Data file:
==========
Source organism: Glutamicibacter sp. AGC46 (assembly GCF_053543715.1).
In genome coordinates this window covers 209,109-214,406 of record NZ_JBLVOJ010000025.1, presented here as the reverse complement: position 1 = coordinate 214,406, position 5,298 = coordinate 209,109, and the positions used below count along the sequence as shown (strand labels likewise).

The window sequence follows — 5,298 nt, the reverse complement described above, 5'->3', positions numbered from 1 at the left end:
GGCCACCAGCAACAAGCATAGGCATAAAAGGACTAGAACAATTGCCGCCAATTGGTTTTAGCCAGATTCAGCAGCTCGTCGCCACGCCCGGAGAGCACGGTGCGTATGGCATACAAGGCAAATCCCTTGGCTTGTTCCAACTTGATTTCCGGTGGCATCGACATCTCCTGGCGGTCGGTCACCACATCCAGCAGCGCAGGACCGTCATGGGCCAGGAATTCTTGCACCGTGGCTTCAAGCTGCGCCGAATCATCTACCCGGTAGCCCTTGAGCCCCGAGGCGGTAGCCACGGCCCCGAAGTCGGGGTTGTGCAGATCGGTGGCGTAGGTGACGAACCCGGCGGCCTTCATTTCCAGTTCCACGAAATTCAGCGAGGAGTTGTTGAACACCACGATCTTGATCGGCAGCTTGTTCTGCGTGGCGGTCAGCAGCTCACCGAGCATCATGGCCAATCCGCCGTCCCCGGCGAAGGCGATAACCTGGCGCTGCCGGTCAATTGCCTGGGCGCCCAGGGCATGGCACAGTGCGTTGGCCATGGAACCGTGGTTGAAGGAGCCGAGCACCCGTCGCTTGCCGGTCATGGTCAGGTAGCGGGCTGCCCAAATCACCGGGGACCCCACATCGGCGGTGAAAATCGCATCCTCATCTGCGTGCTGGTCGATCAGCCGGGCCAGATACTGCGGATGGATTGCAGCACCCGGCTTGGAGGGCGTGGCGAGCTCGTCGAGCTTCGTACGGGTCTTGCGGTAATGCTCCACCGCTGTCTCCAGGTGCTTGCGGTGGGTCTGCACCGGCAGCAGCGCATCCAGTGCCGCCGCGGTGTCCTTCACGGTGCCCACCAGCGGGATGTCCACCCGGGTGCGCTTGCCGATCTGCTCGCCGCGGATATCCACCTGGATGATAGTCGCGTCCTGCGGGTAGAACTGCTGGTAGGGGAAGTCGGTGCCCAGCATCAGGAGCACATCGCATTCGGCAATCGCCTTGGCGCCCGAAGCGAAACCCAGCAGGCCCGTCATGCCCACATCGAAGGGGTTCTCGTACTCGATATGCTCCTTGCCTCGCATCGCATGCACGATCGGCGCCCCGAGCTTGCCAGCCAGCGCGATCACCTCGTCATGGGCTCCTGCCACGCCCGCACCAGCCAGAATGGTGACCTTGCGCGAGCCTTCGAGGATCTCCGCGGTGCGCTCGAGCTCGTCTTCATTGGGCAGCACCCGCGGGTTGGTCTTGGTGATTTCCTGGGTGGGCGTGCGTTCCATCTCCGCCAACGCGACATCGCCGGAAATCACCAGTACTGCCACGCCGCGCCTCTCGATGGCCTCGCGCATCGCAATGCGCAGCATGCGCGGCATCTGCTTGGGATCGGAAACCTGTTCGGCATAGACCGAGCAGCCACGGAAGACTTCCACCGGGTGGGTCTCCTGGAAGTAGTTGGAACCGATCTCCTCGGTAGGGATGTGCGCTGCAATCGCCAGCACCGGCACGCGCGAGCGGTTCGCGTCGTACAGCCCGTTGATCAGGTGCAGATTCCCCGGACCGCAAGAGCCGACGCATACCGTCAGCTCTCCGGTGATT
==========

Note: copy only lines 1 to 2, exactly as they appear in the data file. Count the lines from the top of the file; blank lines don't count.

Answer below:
Source organism: Glutamicibacter sp. AGC46 (assembly GCF_053543715.1).
In genome coordinates this window covers 209,109-214,406 of record NZ_JBLVOJ010000025.1, presented here as the reverse complement: position 1 = coordinate 214,406, position 5,298 = coordinate 209,109, and the positions used below count along the sequence as shown (strand labels likewise).